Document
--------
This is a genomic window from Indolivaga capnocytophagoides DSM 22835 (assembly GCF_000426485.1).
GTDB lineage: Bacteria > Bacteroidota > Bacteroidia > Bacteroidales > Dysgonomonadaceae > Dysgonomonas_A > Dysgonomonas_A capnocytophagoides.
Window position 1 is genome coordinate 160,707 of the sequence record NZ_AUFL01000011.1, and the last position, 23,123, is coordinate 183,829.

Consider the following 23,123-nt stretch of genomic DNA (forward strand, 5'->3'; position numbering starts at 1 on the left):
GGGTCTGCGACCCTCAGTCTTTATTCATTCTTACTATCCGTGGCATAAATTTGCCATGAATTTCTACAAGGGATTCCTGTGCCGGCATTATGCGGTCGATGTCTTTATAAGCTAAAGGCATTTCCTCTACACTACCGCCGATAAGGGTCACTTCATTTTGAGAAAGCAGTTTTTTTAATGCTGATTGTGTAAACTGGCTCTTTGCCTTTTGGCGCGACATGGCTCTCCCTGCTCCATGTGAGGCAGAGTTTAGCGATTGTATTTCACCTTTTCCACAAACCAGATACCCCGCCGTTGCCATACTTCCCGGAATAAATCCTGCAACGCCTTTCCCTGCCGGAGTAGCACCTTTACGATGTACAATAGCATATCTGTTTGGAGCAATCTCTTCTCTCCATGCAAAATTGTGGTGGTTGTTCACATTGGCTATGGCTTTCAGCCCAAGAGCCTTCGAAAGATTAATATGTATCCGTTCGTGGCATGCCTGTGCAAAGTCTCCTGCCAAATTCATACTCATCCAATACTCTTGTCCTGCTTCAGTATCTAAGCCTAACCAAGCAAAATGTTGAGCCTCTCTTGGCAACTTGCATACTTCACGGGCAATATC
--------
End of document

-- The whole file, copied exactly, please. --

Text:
This is a genomic window from Indolivaga capnocytophagoides DSM 22835 (assembly GCF_000426485.1).
GTDB lineage: Bacteria > Bacteroidota > Bacteroidia > Bacteroidales > Dysgonomonadaceae > Dysgonomonas_A > Dysgonomonas_A capnocytophagoides.
Window position 1 is genome coordinate 160,707 of the sequence record NZ_AUFL01000011.1, and the last position, 23,123, is coordinate 183,829.

Consider the following 23,123-nt stretch of genomic DNA (forward strand, 5'->3'; position numbering starts at 1 on the left):
GGGTCTGCGACCCTCAGTCTTTATTCATTCTTACTATCCGTGGCATAAATTTGCCATGAATTTCTACAAGGGATTCCTGTGCCGGCATTATGCGGTCGATGTCTTTATAAGCTAAAGGCATTTCCTCTACACTACCGCCGATAAGGGTCACTTCATTTTGAGAAAGCAGTTTTTTTAATGCTGATTGTGTAAACTGGCTCTTTGCCTTTTGGCGCGACATGGCTCTCCCTGCTCCATGTGAGGCAGAGTTTAGCGATTGTATTTCACCTTTTCCACAAACCAGATACCCCGCCGTTGCCATACTTCCCGGAATAAATCCTGCAACGCCTTTCCCTGCCGGAGTAGCACCTTTACGATGTACAATAGCATATCTGTTTGGAGCAATCTCTTCTCTCCATGCAAAATTGTGGTGGTTGTTCACATTGGCTATGGCTTTCAGCCCAAGAGCCTTCGAAAGATTAATATGTATCCGTTCGTGGCATGCCTGTGCAAAGTCTCCTGCCAAATTCATACTCATCCAATACTCTTGTCCTGCTTCAGTATCTAAGCCTAACCAAGCAAAATGTTGAGCCTCTCTTGGCAACTTGCATACTTCACGGGCAATATC